(Photo credits: Pixabay – VisionPics)
The wear rate, often unknown to the general public, is nevertheless a key element in the acceptance or refusal of a mortgage application file, as well as a guarantee introduced by the authorities to protect borrowers. On April 1, it was lowered to 2.40%. Good news…or not necessarily?
The wear rate, what is it?
The degree of wear – or usury – refers to the maximum annual effective interest rate (APR) at which a loan can be provided by a financial institution.
For a home loan, the annual effective interest rate (APR) consists of all credit-related costs, such as:
- The basic interest rate
- Administration costs owed to the bank
- Fees to intermediaries, such as a broker for example
- The costs of creditor insurance (ADE)
- The cost of real estate valuation paid to a real estate agent
- Guarantee costs (mortgage or bond)
- Any costs for obtaining credit, such as costs for maintaining an account if you need to open a bank account with the lending institution.
At the end of each quarter, the Banque de France sets the usurious interest rate for the following quarter, which must not be exceeded, otherwise the loan may be considered “Usury”. Borrowing money at usurious interest is an offense that, according to Article L341-50 of the Consumer Act, can be punished with two years in prison and a fine of 300,000 euros.
How is the wear calculated?
The Banque de France has defined a number of credit categories and charges a specific usury rate for each, which also varies according to the term of the loan.
Five categories are defined:
- Fixed rate loan with a term of less than 10 years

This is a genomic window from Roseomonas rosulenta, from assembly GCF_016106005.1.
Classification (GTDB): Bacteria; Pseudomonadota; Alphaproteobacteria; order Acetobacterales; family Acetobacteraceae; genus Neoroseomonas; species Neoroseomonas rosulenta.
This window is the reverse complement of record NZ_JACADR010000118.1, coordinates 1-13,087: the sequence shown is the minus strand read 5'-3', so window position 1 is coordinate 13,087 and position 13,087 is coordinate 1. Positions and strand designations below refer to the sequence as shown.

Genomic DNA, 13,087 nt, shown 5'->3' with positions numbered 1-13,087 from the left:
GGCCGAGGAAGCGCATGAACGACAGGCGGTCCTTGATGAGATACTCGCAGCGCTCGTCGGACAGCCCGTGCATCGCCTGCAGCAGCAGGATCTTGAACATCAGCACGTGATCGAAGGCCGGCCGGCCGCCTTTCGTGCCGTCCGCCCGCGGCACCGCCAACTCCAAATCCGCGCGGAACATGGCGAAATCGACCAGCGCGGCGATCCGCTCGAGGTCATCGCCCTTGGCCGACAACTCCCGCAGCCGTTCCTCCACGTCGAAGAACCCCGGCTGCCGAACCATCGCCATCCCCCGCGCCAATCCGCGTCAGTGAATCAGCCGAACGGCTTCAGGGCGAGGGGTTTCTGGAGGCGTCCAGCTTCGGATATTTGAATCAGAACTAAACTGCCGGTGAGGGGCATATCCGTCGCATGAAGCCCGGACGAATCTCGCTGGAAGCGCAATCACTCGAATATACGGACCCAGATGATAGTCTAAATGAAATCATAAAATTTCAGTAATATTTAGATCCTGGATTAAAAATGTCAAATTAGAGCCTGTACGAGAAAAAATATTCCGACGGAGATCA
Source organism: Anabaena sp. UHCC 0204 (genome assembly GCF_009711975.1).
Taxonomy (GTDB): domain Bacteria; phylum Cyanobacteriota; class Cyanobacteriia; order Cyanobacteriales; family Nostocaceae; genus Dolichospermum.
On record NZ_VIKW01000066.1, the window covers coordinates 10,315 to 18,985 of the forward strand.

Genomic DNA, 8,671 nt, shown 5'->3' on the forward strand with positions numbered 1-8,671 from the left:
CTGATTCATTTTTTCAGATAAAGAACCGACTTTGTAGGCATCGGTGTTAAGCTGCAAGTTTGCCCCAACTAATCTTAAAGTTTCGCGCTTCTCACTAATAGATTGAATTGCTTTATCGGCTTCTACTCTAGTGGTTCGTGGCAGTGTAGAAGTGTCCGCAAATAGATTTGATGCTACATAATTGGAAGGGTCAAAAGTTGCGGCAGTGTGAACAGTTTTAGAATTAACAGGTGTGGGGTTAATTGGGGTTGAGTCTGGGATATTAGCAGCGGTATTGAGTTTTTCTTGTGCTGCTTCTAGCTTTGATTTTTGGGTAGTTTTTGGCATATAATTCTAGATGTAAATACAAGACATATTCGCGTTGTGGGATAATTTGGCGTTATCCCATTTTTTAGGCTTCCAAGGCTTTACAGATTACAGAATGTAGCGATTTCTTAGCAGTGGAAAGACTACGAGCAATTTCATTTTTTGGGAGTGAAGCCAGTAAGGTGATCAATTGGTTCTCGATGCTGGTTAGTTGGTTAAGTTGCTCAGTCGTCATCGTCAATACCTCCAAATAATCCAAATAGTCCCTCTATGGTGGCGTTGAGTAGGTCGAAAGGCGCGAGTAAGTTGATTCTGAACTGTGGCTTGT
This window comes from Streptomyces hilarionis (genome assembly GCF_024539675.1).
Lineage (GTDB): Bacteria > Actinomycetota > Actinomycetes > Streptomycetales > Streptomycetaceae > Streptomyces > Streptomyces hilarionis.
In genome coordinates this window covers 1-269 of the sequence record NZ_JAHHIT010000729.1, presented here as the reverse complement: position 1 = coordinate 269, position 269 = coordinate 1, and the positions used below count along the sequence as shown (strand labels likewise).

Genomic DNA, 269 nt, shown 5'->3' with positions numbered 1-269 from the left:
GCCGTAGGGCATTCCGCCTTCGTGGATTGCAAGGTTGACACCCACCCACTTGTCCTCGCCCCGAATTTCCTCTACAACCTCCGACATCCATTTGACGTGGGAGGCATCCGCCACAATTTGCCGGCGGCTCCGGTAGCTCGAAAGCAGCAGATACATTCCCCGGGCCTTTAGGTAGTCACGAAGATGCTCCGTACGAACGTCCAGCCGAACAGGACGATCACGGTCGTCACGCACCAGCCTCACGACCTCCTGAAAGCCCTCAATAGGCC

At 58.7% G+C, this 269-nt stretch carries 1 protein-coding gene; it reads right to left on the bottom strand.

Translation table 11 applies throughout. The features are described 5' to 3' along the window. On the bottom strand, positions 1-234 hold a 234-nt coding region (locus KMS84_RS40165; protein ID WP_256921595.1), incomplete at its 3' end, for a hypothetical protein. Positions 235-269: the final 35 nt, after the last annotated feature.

- Fixed-interest loan with a term between 10 years and less than 20 years
- Fixed rate loan with a term of 20 years or more
- Variable rate loan (in this case the duration is not taken into account)
- bridging loan (in this case the duration is not taken into account)
As for the wear and tear of a mortgage, the Banque de France lists the average rates charged by financial institutions and increases them by a third. The wear rate is determined at the end of each quarter for the following quarter and published in the Official Journal.
For example, for a fixed-interest home loan with a term of 20 years or longer, the average effective rate charged in the fourth quarter of 2021 was 1.81%. It therefore rose mechanically to 2.41% on January 1 for the first quarter of 2022.
As of April 1, 2022 and for the coming quarter, the same trend was set at 2.40%, a further decrease of 0.01% compared to the previous quarter, but a decrease of 0.20% compared to the previous year (2 .60% in the second quarter of 2021).
Therefore, for the period from April to June and for this category of loans, no financial institution can legally validate an application file for a mortgage whose APR would exceed the usurious rate of 2.40%.
A safety net for the borrower
By thus setting a statutory wear rate that must not be exceeded, which is reassessed every quarter for the following quarter, the Banque de France plays a role in regulating the economy, but also in protecting consumers, by protecting set limits at excessive rates that could be offered to it without this cap. The goal is clear: to prevent borrowers from ending up in a delicate financial situation afterwards.
Sometimes, however, a “scissors effect” can arise due to the mismatch between usury rates — based on borrowing rates used in the previous quarter — and credit rates — which were reassessed in near real time by financial institutions, depending on fluctuations in the stock market. financial markets.
For example, in the first quarter of 2022, wear and tear rates, based on the figures from the last quarter of 2021, fell, while credit rates rose again, mechanically reducing the number of borrowers’ records that were eligible for mortgages. This discrepancy should last for a few more months and then gradually decrease.
Stephanne Coignard ([email protected])